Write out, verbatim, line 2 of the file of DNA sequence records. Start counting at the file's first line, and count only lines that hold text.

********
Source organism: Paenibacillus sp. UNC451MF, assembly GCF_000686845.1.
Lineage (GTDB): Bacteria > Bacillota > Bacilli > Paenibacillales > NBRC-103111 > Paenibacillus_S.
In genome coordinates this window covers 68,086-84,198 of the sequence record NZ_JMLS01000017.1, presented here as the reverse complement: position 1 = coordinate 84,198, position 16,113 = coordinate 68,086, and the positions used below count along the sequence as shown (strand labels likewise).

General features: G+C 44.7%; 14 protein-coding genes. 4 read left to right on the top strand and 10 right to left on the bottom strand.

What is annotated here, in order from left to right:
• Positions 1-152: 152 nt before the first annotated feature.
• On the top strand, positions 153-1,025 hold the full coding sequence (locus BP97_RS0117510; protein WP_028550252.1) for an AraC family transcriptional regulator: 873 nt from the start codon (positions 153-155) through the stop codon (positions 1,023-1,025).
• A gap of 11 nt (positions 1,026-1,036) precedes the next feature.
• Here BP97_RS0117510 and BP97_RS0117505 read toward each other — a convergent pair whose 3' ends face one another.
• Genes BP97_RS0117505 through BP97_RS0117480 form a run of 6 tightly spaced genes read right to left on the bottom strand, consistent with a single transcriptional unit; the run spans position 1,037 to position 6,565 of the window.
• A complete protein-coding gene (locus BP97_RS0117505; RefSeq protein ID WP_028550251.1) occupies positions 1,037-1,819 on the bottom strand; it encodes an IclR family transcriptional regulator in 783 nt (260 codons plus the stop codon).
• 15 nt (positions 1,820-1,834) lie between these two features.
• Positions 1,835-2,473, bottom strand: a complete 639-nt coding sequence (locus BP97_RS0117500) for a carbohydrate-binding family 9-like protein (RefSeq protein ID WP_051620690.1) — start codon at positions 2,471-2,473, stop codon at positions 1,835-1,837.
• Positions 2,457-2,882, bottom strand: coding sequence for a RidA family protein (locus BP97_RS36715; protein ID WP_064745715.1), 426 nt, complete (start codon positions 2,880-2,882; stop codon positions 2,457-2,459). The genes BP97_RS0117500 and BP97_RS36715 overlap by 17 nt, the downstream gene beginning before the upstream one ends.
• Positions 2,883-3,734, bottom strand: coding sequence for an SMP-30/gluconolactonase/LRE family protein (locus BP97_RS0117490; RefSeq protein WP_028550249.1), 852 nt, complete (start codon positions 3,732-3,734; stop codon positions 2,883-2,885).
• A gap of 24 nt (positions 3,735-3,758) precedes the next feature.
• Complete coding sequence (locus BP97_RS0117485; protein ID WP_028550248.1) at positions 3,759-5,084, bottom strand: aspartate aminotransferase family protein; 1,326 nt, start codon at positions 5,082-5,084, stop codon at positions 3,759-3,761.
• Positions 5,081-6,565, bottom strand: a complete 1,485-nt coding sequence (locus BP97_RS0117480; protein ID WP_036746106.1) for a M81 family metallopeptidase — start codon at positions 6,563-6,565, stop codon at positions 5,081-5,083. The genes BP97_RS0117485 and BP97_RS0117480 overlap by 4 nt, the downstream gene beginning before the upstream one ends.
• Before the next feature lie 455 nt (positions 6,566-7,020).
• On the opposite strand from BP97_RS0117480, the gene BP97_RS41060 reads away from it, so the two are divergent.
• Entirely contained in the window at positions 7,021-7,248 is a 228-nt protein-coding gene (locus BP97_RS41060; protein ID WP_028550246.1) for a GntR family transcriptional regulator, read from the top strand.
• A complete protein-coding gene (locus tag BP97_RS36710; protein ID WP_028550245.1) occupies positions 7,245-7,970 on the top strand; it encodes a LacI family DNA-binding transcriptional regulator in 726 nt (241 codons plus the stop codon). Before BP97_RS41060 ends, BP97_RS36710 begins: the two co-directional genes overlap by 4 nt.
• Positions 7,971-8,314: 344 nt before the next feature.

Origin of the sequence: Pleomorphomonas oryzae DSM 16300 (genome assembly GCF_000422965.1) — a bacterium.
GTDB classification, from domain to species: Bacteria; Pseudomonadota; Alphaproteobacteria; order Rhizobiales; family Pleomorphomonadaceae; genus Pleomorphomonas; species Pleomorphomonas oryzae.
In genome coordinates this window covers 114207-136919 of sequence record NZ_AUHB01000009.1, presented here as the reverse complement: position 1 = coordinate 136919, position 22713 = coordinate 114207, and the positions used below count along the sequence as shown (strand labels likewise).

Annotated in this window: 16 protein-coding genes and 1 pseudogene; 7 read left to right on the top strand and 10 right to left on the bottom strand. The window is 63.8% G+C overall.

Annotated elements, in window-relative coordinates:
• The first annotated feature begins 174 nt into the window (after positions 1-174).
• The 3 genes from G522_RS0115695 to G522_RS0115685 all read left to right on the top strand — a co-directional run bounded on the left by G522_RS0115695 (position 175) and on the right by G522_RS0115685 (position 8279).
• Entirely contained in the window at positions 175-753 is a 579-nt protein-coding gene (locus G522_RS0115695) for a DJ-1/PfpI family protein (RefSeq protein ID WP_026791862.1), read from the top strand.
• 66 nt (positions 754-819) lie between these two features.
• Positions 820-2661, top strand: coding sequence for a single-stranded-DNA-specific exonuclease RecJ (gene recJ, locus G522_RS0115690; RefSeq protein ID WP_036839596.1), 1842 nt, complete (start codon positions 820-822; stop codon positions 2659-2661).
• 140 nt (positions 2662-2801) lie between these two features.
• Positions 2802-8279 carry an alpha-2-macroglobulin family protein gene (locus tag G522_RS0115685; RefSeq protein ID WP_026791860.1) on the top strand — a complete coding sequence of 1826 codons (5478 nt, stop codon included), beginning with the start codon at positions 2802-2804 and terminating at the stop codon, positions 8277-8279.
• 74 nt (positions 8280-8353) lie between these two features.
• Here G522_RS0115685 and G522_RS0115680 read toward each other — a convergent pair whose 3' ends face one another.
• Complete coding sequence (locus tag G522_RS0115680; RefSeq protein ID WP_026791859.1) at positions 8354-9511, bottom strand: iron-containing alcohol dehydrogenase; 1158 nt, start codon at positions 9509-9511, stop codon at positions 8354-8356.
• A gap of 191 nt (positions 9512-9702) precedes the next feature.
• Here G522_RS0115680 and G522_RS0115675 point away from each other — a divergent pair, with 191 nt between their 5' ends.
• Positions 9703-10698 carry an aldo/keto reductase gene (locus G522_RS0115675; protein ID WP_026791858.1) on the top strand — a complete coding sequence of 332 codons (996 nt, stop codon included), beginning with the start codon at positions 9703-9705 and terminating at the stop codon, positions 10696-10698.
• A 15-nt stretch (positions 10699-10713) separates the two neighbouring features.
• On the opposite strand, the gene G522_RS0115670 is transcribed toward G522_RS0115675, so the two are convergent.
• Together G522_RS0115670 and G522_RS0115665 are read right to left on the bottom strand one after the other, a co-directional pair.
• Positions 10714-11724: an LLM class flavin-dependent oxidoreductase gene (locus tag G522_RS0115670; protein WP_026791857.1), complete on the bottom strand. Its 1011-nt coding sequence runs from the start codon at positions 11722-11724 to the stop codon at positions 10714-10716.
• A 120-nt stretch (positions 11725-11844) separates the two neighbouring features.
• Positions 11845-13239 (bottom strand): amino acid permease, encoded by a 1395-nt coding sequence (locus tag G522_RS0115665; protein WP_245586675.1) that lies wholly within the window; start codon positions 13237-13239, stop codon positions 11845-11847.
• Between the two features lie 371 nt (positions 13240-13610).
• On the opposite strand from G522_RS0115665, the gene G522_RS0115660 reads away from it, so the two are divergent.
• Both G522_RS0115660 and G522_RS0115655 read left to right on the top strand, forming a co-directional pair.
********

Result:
Lineage (GTDB): Bacteria > Bacillota > Bacilli > Paenibacillales > NBRC-103111 > Paenibacillus_S.